Huldrych Zwingli as depicted by Hans Asper in an oil portrait from 1531 (Kunstmuseum Winterthur)

Huldrych Zwingli as depicted by Hans Asper in an oil portrait from 1531 (Kunstmuseum Winterthur)

Catherine Parr attributed to William Scrots, c.1545. (National Portrait Gallery, London)

Catherine Parr attributed to William Scrots, c.1545. (National Portrait Gallery, London)

Robert Dudley, Earl of Leicester (1532-1588). Dudley's youth was overshadowed by the downfall of his family after his father, the Duke of Northumberland, had unsuccessfully tried to establish Lady Jane Grey on the English throne. Robert Dudley was condemned to death but pardoned by Mary I. He took part in the Battle of San Quentin (1557) under Philip II of Spain, which led to his full rehabilitation.

Robert Dudley, Earl of Leicester (1532-1588). Dudley's youth was overshadowed by the downfall of his family after his father, the Duke of Northumberland, had unsuccessfully tried to establish Lady Jane Grey on the English throne. Robert Dudley was condemned to death but pardoned by Mary I. He took part in the Battle of San Quentin (1557) under Philip II of Spain, which led to his full rehabilitation.

Mary Boleyn, sister of Anne Boleyn | This portrait hangs in Hollyrood Palace, Edinburgh Scotland.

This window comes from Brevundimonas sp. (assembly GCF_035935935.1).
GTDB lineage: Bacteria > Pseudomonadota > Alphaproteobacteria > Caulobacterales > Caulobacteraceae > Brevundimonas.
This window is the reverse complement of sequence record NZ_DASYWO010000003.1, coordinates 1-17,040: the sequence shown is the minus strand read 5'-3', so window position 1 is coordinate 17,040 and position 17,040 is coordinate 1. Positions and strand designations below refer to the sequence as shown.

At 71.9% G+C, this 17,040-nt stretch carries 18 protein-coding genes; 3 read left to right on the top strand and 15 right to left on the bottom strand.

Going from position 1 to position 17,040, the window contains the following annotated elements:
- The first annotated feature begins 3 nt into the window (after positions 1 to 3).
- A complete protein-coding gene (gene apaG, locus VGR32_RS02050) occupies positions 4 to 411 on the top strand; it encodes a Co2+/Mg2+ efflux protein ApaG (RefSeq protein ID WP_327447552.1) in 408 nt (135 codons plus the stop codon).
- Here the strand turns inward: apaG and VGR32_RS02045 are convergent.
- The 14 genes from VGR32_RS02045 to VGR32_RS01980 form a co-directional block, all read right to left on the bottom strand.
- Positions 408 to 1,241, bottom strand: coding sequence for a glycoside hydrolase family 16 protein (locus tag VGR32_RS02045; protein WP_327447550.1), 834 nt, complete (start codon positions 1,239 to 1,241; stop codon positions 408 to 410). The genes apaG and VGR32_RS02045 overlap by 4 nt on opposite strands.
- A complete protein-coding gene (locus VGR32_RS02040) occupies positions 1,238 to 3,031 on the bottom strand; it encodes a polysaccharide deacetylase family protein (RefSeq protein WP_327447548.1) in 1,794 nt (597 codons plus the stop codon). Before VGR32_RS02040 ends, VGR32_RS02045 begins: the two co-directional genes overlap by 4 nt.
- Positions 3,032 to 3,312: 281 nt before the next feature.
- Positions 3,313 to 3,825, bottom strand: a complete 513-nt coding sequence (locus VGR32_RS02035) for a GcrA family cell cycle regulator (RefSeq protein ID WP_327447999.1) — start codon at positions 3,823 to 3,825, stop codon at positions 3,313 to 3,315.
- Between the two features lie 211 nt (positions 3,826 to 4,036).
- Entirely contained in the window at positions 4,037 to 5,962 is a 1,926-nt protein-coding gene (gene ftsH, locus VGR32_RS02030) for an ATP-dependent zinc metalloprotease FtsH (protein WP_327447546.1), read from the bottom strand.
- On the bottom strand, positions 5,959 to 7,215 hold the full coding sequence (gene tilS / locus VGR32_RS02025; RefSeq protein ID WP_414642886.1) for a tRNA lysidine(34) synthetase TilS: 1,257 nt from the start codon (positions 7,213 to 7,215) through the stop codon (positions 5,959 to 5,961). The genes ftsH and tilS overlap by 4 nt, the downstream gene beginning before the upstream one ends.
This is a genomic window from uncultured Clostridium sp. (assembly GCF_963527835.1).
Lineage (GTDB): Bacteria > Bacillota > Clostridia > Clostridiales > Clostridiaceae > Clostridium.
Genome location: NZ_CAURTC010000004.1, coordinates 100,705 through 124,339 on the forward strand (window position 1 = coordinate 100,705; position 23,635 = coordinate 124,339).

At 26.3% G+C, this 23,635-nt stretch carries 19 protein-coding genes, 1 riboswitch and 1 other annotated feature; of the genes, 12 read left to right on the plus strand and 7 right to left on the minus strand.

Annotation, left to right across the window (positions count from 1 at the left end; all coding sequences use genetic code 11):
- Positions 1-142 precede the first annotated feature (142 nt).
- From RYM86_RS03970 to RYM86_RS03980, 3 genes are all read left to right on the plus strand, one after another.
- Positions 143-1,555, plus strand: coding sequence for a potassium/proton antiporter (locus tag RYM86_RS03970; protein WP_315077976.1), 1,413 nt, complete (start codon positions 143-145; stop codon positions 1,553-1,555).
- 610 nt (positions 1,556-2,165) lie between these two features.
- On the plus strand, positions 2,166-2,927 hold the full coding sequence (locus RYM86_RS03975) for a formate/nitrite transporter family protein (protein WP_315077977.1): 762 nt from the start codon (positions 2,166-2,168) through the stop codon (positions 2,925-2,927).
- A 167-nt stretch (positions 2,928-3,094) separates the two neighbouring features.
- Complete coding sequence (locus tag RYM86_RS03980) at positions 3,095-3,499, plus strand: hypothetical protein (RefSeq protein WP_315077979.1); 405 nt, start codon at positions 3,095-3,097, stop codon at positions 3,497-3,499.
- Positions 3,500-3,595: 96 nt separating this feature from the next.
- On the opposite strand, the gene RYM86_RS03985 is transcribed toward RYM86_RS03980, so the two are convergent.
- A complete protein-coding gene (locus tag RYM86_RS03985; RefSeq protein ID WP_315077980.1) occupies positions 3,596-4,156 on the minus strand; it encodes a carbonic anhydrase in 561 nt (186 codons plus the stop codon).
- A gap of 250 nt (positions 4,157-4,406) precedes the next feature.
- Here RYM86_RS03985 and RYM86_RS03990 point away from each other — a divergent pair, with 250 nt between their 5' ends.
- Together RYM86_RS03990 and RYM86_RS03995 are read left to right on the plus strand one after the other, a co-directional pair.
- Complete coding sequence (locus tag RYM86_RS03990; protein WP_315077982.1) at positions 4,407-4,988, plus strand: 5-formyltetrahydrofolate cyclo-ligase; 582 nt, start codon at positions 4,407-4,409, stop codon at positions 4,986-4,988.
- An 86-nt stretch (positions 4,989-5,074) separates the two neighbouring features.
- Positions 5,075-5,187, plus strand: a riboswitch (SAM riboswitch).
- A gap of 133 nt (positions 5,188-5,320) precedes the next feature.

Mary Boleyn, sister of Anne Boleyn | This portrait hangs in Hollyrood Palace, Edinburgh Scotland.

Sketches by Hans Holbein the Younger Retronaut | Retronaut - See the past like you wouldn't believe.

Sketches by Hans Holbein the Younger Retronaut | Retronaut - See the past like you wouldn't believe.

On 9 September 1543 Mary Stuart, at nine months old, is crowned “Queen of Scots” in the central Scottish town of Stirling. She ruled Scotland for 25 tumultuous years, ending in 1567. At one time, she claimed the crowns of four nations - Scotland, France, England and Ireland. Her physical beauty and kind heart were acknowledged even by her enemies.

On 9 September 1543 Mary Stuart, at nine months old, is crowned “Queen of Scots” in the central Scottish town of Stirling. She ruled Scotland for 25 tumultuous years, ending in 1567. At one time, she claimed the crowns of four nations - Scotland, France, England and Ireland. Her physical beauty and kind heart were acknowledged even by her enemies.

Anna von Kleves, or Anne of Cleves (1515-1557) married Henry VIII in 1540 but was persuaded to accept an annulment that same year. She lived independently at Richmond & Bletchingley, properties granted to her in a generous settlement & was thereafter known as "the king’s sister." A false rumor circulated in 1541, that she’d given birth to a child. She remained involved with her former step-children & was present at many state occasions. When she died she was buried in Westminster Abbey.

Anna von Kleves, or Anne of Cleves (1515-1557) married Henry VIII in 1540 but was persuaded to accept an annulment that same year. She lived independently at Richmond & Bletchingley, properties granted to her in a generous settlement & was thereafter known as "the king’s sister." A false rumor circulated in 1541, that she’d given birth to a child. She remained involved with her former step-children & was present at many state occasions. When she died she was buried in Westminster Abbey.

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